“We’re looking at it. There are going to be alcoholic beverages that will also contain cannabis,” said Constellation Brands CEO Rob Sands in a Bloomberg interview a year ago.

Sands is now in a position to make that a reality. His New York-based company Constellation Brands recently announced the acquisition of a minority stake in Ontario, Canada-based medical cannabis producer Canopy Growth Corporation.

Best known as the producer and marketer of top beer brands like Corona and Modelo, Constellation Brands says it has no plans to sell any cannabis products in the US or any other market unless it is “legally permissible to do so at all government levels”.

The green threat

But Constellation did not just spent C$245m ($191m) to fool around. The investment – representing 9.9% of Canopy Growth Corporation – is part of a long-term strategy to “identify, meet, and stay ahead of evolving consumer trends and market dynamics”.

The threat of lost sales from marijuana and marijuana-laced products has been on big beer’s radar for years. Wall Street investment banking firm Cowen & Company recently highlighted the risk, estimating that cannabis usage among Americans aged 18-25 rose 4.6% over the past seven years while alcohol use by this same demographic fell 2.5%.

Heineken USA CEO Ronald den Elzen alluded to cannibalization worries during a beer wholesaler’s conference last month, where he said: “Wine and spirits are not standing still, and marijuana is being legalized in many states. We have to act now, and we have to do it together.”

Constellation’s move is a different spin on ‘doing it together’, one expected to result in new cannabis-infused drinks at some point, though not necessarily alcoholic drinks. Constellation expects marijuana-laced drinks to be legalized nationwide in the US in the future, with Canada already pointed in that direction.

Medical marijuana has been legal in Canada since 2001, and the country is expected to legalize recreational use of marijuana by July 2018. Though that legalization effort does not cover marijuana edibles, legalization of these products is expected in 2019.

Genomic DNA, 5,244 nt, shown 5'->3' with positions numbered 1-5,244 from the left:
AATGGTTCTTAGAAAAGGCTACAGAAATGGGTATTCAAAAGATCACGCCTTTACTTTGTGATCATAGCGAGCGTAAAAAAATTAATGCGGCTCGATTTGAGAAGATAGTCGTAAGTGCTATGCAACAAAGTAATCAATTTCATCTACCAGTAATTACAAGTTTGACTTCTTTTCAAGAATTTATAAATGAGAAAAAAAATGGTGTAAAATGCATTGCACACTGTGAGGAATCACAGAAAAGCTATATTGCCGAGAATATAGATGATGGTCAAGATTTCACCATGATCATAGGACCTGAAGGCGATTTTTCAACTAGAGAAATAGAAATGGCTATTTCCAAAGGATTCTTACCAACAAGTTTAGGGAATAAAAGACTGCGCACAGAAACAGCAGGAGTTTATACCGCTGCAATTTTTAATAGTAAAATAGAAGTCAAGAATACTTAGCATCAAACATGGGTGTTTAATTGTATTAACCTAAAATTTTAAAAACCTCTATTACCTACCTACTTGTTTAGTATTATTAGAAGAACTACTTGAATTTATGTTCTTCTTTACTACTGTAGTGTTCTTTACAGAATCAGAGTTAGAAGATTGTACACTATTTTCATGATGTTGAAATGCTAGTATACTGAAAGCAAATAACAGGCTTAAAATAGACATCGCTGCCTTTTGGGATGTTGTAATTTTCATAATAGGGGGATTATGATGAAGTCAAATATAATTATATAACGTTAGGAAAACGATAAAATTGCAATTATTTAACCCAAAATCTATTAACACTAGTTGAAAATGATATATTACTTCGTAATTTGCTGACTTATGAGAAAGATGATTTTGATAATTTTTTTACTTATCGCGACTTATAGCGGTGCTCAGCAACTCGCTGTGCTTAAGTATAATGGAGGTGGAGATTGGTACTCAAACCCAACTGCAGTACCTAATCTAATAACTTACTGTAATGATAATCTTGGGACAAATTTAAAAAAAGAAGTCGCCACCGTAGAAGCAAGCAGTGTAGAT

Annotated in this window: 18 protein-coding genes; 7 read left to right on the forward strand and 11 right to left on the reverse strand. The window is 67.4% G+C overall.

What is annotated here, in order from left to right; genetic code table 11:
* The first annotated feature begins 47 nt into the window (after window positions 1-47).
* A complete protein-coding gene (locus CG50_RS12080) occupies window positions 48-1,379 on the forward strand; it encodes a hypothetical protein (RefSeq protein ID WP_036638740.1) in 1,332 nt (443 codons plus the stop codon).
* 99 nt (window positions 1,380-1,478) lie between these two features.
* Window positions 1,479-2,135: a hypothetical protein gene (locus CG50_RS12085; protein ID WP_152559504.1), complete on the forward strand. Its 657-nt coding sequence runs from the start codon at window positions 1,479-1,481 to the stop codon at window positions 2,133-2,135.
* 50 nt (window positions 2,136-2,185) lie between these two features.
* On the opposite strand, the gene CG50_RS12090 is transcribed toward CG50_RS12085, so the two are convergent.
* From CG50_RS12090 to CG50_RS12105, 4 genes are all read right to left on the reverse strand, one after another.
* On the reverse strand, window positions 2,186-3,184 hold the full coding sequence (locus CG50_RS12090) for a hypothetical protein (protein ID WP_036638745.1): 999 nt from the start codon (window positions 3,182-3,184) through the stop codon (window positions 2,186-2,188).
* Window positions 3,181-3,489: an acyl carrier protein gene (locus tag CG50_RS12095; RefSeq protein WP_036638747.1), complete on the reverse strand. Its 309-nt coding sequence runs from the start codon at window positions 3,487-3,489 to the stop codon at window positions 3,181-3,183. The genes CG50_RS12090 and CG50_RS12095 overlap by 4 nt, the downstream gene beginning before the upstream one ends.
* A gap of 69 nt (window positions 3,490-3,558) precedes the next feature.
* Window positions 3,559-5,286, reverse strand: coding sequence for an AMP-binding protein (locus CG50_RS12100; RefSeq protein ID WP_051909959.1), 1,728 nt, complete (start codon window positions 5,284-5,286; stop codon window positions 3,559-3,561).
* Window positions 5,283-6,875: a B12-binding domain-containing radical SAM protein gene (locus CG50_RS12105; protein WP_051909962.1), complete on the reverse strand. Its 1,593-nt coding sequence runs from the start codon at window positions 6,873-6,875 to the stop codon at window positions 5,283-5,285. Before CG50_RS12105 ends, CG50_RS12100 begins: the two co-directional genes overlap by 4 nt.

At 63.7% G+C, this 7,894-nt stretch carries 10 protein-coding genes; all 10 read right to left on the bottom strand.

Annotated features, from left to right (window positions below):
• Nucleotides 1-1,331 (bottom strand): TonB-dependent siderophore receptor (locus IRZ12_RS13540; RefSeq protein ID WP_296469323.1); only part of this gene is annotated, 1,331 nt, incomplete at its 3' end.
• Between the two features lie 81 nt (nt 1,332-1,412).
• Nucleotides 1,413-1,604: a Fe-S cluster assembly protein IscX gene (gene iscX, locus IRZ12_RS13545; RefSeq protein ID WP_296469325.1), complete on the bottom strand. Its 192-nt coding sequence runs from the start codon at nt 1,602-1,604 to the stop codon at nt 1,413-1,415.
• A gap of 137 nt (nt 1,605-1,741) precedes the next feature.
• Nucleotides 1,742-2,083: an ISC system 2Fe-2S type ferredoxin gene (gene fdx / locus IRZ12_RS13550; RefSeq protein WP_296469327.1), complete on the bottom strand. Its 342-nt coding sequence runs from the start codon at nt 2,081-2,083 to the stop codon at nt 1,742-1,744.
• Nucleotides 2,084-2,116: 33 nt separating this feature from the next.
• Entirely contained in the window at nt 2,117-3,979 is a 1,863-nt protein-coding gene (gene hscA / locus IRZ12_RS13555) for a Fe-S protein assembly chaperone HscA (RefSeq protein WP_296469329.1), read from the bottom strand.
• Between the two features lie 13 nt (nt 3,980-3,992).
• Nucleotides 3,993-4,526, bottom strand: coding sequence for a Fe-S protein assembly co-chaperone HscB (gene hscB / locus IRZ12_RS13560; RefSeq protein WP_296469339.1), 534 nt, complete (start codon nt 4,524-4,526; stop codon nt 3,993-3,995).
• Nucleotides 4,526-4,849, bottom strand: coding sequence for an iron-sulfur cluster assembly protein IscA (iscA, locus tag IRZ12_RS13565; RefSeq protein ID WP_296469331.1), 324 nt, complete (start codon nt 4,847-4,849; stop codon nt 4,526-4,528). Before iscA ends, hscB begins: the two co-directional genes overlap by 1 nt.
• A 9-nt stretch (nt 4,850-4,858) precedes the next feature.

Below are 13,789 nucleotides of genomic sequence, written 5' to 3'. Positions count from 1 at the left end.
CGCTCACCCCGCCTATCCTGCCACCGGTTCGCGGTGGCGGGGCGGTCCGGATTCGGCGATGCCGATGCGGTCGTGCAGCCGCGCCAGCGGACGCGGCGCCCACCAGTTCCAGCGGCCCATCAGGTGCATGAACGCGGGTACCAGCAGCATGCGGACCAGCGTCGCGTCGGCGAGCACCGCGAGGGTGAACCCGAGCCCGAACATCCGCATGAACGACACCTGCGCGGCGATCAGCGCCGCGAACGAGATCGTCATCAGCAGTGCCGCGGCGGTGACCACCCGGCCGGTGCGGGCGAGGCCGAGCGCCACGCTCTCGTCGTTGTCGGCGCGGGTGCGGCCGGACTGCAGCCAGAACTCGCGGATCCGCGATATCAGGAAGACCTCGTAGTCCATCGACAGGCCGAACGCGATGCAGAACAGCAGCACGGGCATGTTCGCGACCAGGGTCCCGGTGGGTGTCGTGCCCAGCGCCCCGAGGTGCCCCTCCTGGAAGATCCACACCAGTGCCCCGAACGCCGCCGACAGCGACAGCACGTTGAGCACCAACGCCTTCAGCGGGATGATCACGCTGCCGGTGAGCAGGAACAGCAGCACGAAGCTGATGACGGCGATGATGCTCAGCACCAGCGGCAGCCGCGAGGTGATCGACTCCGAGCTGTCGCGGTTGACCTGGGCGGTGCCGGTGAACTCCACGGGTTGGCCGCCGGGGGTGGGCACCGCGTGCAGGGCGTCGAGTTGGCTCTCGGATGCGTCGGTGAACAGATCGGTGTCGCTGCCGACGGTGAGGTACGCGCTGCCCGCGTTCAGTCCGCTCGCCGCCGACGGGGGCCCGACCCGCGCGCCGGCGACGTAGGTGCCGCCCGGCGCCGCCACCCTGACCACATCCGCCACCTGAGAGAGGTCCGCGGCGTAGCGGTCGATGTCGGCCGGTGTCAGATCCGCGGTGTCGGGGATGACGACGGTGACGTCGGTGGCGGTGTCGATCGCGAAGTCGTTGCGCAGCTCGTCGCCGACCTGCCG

Eight US states have legalized the recreational consumption of marijuana with over 20 legalizing medical marijuana. Colorado and Washington state have the most experience with marijuana edibles, and provide a glimpse at the future.

Cannabis beverages on the market

Recent cannabis-infused beverage introductions in these markets include California Dreamin’ cannabis-infused sparkling fruit juices and Cannabis Quencher Sips, launches that show how beer companies may innovate.

California-based Seven Cities Beverage Companies markets California Dreamin’ sparkling fruit juice, a four-flavor line of clean label, ‘better for you’ cannabis drinks that are 100% natural with no sugar added. The Cranberry Apple flavor has 119 calories per 11.2 fluid ounce longneck glass bottle with 10 milligrams of THC (the psychoactive ingredient in cannabis). Labels recommend that “first timers” drink half the bottle and “wait an hour before enjoying more” given the delayed effect of marijuana edibles.

This delayed effect proved to be problematic for marijuana edibles in first-mover states like Colorado and Washington, which experienced some public health concerns after the legalization of marijuana edibles earlier this decade.

Because the physical effects of THC may not be felt for up to two hours after consumption (causing some consumers to “double up” on the dosage), accidental overdoses were not uncommon. To counteract this, Colorado has just phased in a dosing size restriction of 10 milligrams of THC per serving of cannabis-laced foods and drinks. New rules there also require a universal THC symbol appear on each package.

Also going the drinks route, but more inspired by energy shots, is California-based VCC Brands with its Cannabis Quencher Sips in flavors like Mango and Lemonade. These THC-infused drinks come in “sip-size bottles to encourage micro dosing.” Each two fluid ounce bottle has between 10 milligrams of THC all the way up to 25 milligrams.

Recapturing younger consumers

While it is too early to tell exactly what Constellation has in mind, the brewer’s interest in cannabis-infused drinks may kick off a scramble among other brewers eager to pair up with cannabis-infused food or drink makers to be ready to launch when legislation clears the way. Questions about whether or not the public is ready for such developments seem moot considering the latest polls on marijuana legalization and the early success of marijuana edibles.

Support for legalizing marijuana use in the US hit its highest point in nearly five decades this year. Gallup says that 64% of Americans now say its use should be made legal. That figure is up from 50% support in 2011 and 34% support in 2001.

Early sales numbers on marijuana edibles suggest that the sector is here to stay. Forbes reported in July that marijuana-infused foods and drinks already account for 10% of California’s total cannabis sales. Forbes also reported that the sale of marijuana edibles grew 121% over the last year in Washington state.

Edibles have strong potential because consumers – especially younger consumers – do not want to smoke. According to GlobalData’s Q1 2017 global survey, 54% of 18-24 year-olds globally say they have never smoked (the highest response by age) compared to just 33% of 65+ year-olds.

Brewers also understand if they want to grow the market, they need to win with younger consumers. But younger consumers are straying from beer in worrying numbers.

In sales collateral for its soon-to-be-launched Two Hats Pineapple Light Beer, MillerCoors says that 40% of its “beer losses” come from consumers ages 21-24. It also says that consumers who drink beer at the age of 21 are twice as likely to stick with beer. Cannabis-infused drinks may be one new way to hang onto younger consumers.